08/16/2007, 00.00
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Caritas Corea to help northern flood victims

Mgr Lazarus You Heung-sik, president of the Catholic humanitarian agency, makes the announcement. He says that his organisation is waiting for an assessment before intervening. Red Cross reports more than 220 dead and 300,000 homeless people. Mountain deforestation is the main cause for the disaster.

Daejon (AsiaNews) – At least 221 people have been killed and 82 are still missing after severe flooding in North Korea, this according to International Red Cross/Red Crescent Society. As many as 300,000 people have been left without homes in the southern part of North Korea.

Caritas Corea was among many international humanitarian agencies to intervene. Mgr Lazarus You Heung-sik, bishop of Daejon and president of Caritas Corea, told AsiaNews that “today after a meeting it was decided to start providing aid. Now we are waiting for the North to tell us its most urgent needs so that we can plan for it.”

According to official data, 11 per cent of the grain harvest (equivalent to some 450,000 tons) was lost. Heavy rains inundated at least 100,000 hectares (247,000 acres) of farmland. Food safety is now at risk in a country that already needs foreign aid to feed its people.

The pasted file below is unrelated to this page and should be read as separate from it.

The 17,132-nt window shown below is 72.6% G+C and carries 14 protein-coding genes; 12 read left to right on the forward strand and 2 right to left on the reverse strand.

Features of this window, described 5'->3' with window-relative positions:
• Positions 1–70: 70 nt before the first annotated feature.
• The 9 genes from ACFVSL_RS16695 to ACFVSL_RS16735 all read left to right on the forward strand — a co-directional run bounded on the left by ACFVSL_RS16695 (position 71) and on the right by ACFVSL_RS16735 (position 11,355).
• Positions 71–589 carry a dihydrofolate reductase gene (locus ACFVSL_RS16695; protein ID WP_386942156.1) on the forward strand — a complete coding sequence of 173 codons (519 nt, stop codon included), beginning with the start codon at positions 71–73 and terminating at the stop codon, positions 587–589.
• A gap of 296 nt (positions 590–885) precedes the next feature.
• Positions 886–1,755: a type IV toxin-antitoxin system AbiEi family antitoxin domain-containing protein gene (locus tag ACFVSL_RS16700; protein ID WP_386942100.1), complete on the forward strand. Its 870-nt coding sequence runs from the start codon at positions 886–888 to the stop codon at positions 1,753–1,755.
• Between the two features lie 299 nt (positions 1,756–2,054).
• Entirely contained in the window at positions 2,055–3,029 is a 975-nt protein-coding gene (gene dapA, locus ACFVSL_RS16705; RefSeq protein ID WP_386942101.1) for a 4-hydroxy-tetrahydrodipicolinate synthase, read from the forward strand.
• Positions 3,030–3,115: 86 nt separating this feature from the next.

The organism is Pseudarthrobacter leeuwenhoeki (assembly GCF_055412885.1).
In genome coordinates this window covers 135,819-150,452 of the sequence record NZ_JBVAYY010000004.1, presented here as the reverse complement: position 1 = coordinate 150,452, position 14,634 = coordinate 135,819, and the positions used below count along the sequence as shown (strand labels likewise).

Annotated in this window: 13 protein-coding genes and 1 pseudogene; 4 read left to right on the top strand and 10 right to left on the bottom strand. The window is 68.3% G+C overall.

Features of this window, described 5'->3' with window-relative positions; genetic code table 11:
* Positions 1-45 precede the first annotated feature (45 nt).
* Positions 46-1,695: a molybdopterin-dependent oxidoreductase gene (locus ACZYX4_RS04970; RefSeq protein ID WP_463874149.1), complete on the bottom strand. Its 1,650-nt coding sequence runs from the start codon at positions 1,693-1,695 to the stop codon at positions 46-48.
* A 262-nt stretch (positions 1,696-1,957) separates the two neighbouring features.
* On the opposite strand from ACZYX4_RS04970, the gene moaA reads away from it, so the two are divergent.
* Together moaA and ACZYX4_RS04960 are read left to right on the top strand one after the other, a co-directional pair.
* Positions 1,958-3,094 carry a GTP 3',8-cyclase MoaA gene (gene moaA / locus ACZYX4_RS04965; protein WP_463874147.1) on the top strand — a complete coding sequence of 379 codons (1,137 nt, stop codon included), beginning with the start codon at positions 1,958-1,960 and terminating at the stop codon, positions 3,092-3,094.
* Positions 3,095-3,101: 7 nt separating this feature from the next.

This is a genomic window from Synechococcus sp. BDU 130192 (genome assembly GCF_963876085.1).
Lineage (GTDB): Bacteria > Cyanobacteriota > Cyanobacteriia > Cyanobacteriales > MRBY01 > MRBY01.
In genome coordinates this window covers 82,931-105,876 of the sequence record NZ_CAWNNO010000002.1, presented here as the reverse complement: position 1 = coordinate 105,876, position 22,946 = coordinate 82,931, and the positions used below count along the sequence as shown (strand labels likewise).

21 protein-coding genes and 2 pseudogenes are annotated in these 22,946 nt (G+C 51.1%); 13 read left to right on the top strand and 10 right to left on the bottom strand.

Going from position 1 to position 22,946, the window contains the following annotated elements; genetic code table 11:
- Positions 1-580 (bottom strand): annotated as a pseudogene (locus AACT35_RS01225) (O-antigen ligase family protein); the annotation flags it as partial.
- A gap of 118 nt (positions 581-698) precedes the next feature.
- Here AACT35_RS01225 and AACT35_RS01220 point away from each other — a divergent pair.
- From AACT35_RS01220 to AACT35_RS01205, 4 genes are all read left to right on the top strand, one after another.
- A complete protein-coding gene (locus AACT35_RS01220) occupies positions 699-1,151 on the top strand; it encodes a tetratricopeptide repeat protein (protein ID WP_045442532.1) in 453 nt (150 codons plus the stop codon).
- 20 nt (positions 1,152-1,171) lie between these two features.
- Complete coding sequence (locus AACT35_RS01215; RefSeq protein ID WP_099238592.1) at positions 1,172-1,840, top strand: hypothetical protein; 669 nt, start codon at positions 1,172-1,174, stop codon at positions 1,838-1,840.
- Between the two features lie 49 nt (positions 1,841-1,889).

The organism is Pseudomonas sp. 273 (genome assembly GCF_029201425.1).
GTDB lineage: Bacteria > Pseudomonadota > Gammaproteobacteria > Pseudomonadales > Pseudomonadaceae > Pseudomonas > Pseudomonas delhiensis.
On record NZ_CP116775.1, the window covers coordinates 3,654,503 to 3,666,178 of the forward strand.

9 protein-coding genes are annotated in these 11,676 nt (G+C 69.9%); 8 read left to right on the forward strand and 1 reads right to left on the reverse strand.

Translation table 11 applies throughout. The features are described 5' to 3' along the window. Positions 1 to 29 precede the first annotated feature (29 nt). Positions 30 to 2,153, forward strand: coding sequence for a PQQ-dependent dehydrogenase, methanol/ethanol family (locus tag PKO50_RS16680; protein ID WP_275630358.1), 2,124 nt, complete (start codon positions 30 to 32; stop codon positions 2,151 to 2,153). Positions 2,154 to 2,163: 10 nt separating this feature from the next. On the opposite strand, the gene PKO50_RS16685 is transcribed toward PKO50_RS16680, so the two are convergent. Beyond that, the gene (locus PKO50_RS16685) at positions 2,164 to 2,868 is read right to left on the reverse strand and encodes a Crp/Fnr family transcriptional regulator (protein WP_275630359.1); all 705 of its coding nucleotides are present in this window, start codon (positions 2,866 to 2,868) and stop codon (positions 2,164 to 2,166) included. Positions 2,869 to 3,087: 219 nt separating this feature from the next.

The World Food Programme said it has proposed an emergency programme to feed 500,000 people for a month and is awaiting Pyongyang's response.

Some 46,580 homes were destroyed or damaged, leaving 88,400 families homeless. About 800 public buildings and, 540 bridges were also destroyed. Landslides cut railways in about 70 places, and at least a thousand vehicles, pumps and electric engines were lost,” Mgr You said.

Parts of the capital lost power, and bus and subway services were hit, Kim Sung-Gwan of the electric power ministry told Pyongyang radio.

South Korea’s Yonhap news agency reported that the road linking the capital Pyongyang to the eastern city of Wonsan was badly damaged.

Many however believe that North Korea is inflating the numbers to get more aid from the international community at a time when there is some progress in the negotiations about its nuclear programme and a few days before the summit between the Communist regime’s ‘deal leader’ and the president of South Korea.

When it comes to Pyongyang, “everything is possible”, said Bishop You; “but the downpour was heavy.”

“Flooding was largely man-made,” he added. “North Korea is very poor and winters are harsh. A great number of trees are cut down to turn the land over to farming, whilst the wood is burnt to heat homes. However, mountain deforestation has made the ground soft and prone to landslides.”

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